An Open Letter to the Newly-Zoned Beaverton Students

By Cameron Monfared, sophomore

LEARNING TRANSFORMS US.
On Monday night a few weeks back(10-17-2016), the Beaverton School District voted to ratify the new school boundaries, which will undoubtedly make changes in the future of the students at different schools. One of the schools who will be undergoing a vast transition of students, will be Beaverton High School. And for many that are now zoned for Beaverton, that’s a scary thought.

It’s really obvious why the people who have been newly zoned for Beaverton would be nervous. Saying goodbye to friends, having to build new relationships, different teachers, and a different environment altogether. I personally had my own test with this when I was transitioning to Beaverton as only a couple of my friends were also going to Beaverton. I was absolutely terrified. What would I do? Who would I meet? What about all my friends? How are the teachers? How’s the school?  

I remember the school info day in August of 2015 when I got my schedule and got a tour of the school. I was so scared and skeptical to see if Beaverton would live up to everything everyone says about it. At first, I was amazed by what I thought was a MASSIVE school (after the first week, I could navigate the entire school in 5 minutes). Seeing all these new people, the school, and all the teachers, I knew that I would have to make it through.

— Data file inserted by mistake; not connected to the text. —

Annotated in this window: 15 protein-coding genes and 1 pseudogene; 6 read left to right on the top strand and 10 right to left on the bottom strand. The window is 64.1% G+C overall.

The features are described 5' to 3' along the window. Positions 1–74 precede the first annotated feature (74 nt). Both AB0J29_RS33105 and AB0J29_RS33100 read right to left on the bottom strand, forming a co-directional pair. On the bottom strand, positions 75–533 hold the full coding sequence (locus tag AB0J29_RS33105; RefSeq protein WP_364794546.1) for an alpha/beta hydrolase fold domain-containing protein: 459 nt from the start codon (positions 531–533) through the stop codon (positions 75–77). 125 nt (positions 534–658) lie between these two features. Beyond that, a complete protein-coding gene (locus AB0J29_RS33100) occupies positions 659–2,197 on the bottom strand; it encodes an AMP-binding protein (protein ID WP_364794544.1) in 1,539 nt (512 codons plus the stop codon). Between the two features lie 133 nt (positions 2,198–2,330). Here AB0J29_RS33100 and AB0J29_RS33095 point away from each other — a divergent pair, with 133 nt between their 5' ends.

I knew so much about Beaverton when I started school here. Both of my older sisters graduated from Beaverton, and they loved the people they met. They had always talked about the topic of “community” and “tradition” at Beaverton. It sounded cool but I never really understood what they meant. That changed on the first day of school, and I can promise you it will for you, too.

It was a truly memorable day. As soon as the doors to the gym opened, we were showered with high fives, claps, and welcoming words from the staff of Beaverton. I started to figure out what my sisters were saying about “community” at Beaverton. However, it was not until the first assembly, at the end of the first week, when we stood and sang the fight song all together, that I knew exactly what my sisters were talking about. Throughout the year, I went to at least a couple events for each sport and activity. Everyone was so connected with that sense of “community”; and that’s why at Beaverton, one of our core values is Community Connects Us. It sounds kinda fuzzy, but just like me, you, too, will soon discover that it’s true.